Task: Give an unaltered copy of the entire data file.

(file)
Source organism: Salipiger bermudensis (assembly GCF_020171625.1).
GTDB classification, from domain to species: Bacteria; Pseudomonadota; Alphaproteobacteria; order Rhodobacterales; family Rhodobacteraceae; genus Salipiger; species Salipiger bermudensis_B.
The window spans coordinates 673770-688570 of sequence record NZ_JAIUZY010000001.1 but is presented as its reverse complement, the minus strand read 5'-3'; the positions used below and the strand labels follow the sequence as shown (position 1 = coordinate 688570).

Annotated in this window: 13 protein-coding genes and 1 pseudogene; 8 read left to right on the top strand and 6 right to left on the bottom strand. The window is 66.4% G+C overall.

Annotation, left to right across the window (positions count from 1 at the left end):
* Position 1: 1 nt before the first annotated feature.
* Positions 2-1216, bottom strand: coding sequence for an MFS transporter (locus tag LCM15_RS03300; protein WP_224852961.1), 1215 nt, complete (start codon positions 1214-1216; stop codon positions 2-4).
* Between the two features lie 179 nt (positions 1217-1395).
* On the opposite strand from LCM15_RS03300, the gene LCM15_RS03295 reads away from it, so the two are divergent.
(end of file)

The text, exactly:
Source organism: Salipiger bermudensis (assembly GCF_020171625.1).
GTDB classification, from domain to species: Bacteria; Pseudomonadota; Alphaproteobacteria; order Rhodobacterales; family Rhodobacteraceae; genus Salipiger; species Salipiger bermudensis_B.
The window spans coordinates 673770-688570 of sequence record NZ_JAIUZY010000001.1 but is presented as its reverse complement, the minus strand read 5'-3'; the positions used below and the strand labels follow the sequence as shown (position 1 = coordinate 688570).

Annotated in this window: 13 protein-coding genes and 1 pseudogene; 8 read left to right on the top strand and 6 right to left on the bottom strand. The window is 66.4% G+C overall.

Annotation, left to right across the window (positions count from 1 at the left end):
* Position 1: 1 nt before the first annotated feature.
* Positions 2-1216, bottom strand: coding sequence for an MFS transporter (locus tag LCM15_RS03300; protein WP_224852961.1), 1215 nt, complete (start codon positions 1214-1216; stop codon positions 2-4).
* Between the two features lie 179 nt (positions 1217-1395).
* On the opposite strand from LCM15_RS03300, the gene LCM15_RS03295 reads away from it, so the two are divergent.